I Read Robert Macfarlane’s ‘Underland’
I don’t typically post my reactions to books here, but I really lost myself in this one both while reading and writing about it and thought I would put this out there so hopefully the book gets out in front of more eyes!
When this book orbited into my sightline, it was simply a lauding of what an incredible and revelatory book it was. The language presented magnificent strata. And when I picked it up and realized it was non-fiction, I will be honest, I was disappointed. There is no other word. Simply a non-verbal, “oh.” I generally would never read this type of book. A factual account of all things below the surface? Bah, I’ll probably wait for a Netflix doc about it. However, the cover continued to jump out at me from the shelf. And the subtitle, “A Deep Time Journey”, was not one to be ignored.
I’m so glad I got over myself.
What is found here in the deeply recessed reality of our Earth makes me feel foolish to put such value in all of the fantastic mythologies that our fictions brush upon but fail to truly honor in authenticity. Catacombs, networks of cognizant fungi, hollows, and winding livable spaces exist and we trod on them, ignorant and aloof.
What impacted me most is that this book was written here, not (solely) from the imagination of its author but instead through the filter of his heart and mind. He went to these places that I could feasibly visit. He spelunked the earth that is my same earth. The word “inspired” isn’t quite enough. It moved me, affirmed my place here, miniaturized me in the scope of my own petty and papercraft world. The knowledge and witness he imparted onto me immediately crafted a debt that I am in to friends, family, peers and future humans. I want to pay this in blood or language, the two often being within even conversion.
It had dawned on me briefly in walks with the dog beside yards of brush and tree. Rarely do I physically touch nature. And even in that, never am I completely surrounded by it. And the passages in this book have reminded me that even further, I am never in touch with natural rock. Never have I had my feet on the stone of the earth. Never have I run my hand along reaching faces of mountain or cave. I’ve never felt the temperature of these places. The telling of these places, their depths, makes me long for a natural darkness free from the spiral of time, but instead of the cavernous disappearance that our author and his compatriots dive within. It has brought a surge of adventure and curiosity that has long been dormant in me, one that feels like it must be quenched with immediacy. It’s not only a feat that Macfarlane has explored these places, not only a task that he has written about; it’s a gift that he was able to inspire myself and I’m sure countless others to want to strap on new boots, to see their planet and its umbral depths with new eyes.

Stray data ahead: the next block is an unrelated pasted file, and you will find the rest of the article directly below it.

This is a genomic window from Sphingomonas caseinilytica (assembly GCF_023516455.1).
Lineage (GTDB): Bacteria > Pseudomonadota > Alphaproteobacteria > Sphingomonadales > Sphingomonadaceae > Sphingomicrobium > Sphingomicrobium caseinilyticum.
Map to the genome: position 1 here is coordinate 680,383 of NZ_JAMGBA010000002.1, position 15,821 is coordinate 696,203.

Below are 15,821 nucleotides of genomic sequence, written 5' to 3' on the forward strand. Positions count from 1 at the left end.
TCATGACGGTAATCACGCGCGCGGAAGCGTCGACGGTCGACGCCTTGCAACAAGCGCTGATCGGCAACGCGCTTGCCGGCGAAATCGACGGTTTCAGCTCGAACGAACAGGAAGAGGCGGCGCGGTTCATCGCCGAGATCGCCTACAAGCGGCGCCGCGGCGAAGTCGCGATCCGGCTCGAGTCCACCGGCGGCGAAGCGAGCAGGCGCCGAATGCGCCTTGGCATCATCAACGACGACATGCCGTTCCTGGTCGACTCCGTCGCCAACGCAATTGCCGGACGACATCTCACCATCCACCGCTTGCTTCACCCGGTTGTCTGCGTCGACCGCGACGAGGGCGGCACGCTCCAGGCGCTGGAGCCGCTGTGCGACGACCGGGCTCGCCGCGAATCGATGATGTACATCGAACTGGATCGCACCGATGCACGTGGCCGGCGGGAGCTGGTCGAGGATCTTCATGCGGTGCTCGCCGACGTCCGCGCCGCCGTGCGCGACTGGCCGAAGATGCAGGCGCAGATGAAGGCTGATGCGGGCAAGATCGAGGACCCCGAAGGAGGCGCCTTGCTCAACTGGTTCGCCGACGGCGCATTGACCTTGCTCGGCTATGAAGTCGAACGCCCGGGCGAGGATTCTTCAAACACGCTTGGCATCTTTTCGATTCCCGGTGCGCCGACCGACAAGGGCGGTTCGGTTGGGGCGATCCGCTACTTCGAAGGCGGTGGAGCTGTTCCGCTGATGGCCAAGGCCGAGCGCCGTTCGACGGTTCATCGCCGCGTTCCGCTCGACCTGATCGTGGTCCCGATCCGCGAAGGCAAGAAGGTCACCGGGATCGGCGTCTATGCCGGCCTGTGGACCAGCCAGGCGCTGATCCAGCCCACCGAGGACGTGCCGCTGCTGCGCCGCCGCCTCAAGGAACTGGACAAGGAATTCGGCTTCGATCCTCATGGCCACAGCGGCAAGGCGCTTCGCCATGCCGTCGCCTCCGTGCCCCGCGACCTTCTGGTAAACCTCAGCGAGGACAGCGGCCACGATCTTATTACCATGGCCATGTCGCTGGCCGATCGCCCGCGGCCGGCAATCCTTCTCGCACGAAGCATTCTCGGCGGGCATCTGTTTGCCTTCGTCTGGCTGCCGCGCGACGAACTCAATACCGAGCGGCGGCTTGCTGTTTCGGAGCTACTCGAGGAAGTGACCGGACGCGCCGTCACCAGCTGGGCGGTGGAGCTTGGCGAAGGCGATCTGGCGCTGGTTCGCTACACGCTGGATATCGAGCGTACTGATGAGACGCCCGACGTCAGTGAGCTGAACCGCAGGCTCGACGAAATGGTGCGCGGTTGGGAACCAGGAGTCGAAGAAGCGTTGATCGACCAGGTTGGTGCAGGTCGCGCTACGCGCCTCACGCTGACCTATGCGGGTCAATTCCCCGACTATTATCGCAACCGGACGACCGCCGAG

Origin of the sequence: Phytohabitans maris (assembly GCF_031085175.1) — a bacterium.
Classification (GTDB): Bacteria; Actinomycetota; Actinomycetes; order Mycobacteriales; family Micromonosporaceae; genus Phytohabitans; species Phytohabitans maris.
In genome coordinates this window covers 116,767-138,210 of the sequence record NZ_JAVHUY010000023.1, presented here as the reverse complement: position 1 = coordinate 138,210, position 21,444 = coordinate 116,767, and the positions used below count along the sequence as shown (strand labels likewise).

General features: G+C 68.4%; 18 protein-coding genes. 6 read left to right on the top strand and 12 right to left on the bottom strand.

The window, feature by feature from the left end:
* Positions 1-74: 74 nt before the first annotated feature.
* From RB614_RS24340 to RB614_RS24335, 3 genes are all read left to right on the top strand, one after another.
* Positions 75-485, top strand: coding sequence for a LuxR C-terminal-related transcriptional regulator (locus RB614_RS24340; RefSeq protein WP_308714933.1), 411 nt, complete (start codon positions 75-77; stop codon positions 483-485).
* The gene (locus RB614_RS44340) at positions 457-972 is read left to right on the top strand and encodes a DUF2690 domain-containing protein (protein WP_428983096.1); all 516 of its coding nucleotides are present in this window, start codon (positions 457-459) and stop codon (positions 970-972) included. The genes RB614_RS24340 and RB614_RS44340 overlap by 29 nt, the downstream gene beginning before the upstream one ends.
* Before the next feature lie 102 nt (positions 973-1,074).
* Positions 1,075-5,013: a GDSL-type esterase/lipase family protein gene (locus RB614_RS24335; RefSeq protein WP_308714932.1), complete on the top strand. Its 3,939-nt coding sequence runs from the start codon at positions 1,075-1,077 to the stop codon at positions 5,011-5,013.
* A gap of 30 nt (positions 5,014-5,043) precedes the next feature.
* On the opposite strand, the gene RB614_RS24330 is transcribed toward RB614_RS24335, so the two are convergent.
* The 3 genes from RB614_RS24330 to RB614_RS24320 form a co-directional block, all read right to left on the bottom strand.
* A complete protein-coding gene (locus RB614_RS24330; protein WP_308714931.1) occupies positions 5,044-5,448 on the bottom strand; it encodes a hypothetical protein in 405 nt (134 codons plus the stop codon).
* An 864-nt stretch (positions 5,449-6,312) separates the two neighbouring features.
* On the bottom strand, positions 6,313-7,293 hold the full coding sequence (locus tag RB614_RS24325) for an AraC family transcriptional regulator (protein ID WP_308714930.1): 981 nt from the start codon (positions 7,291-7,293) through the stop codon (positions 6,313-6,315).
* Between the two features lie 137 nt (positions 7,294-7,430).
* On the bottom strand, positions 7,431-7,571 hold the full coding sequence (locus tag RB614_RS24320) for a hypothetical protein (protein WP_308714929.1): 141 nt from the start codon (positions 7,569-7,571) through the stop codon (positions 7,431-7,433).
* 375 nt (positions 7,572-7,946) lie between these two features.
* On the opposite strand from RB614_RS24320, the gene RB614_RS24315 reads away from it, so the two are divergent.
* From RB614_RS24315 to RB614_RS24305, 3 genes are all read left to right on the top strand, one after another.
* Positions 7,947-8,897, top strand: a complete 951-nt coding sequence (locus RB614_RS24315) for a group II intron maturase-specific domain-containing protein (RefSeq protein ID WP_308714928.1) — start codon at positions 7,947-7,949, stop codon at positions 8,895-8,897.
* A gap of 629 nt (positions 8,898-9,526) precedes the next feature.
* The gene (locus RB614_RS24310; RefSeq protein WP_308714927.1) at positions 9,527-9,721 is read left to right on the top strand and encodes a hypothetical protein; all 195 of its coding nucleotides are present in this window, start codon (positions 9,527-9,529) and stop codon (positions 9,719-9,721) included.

Similarly, later in the book as some of our travels take us above ground, we start to learn what has been buried below as we stand above. Things that damage, things that rot, things that cut at the very planet that we’ve just been taught to marvel at. A parallel awakening, one of the joys and one of the fears, takes place and where the fear of exhilaration and wonder ends, the same temporal fear of our brief existence and our participation in hastening the brevity comes to light. Melting ice caps. Oil rigs. Us.
I get lost a bit as Macfarlane navigates glaciers in a boat and as a cave system, not because these things are uninteresting or because they are poorly written but because, I believe, the sights and sounds are only authentically experienced in that cold and in those places. The portrait here was painted with expertise, but I don’t think it captured the feeling. It couldn’t. Similar to the aurora borealis he sat below at the time, we can hear about it often and look at pictures constantly, but we cannot marvel until we are there in the face of it. This doesn’t take away from the book, but it was the first time I felt a different sensation, a separation in fact.
And as we end in an industrial burial site for uranium and nuclear waste, we hit a point of almost exclusively abstract writing. It’s poetic and pining of a place that is probably, sadly, the most relatable space for me. And the way it’s discussed is apocalyptic and dire, though all too real. Our warnings are accurate, fair and instructive. Calculated and specific. It’s jarring in the fact that in all the mysticism that the natural earth has granted, it’s still the man made, post-nuclear atrocities that will come to define most of the days that march forward.
I loved most of this book, but did lose my way a bit just past the middle point, somewhere in Part 3. It didn’t get bad but I felt way less enamored. A great read, a very natural read. Macfarlane’s voice is beautiful and loose. He is a natural storyteller. I’ll be grabbing more from him for sure.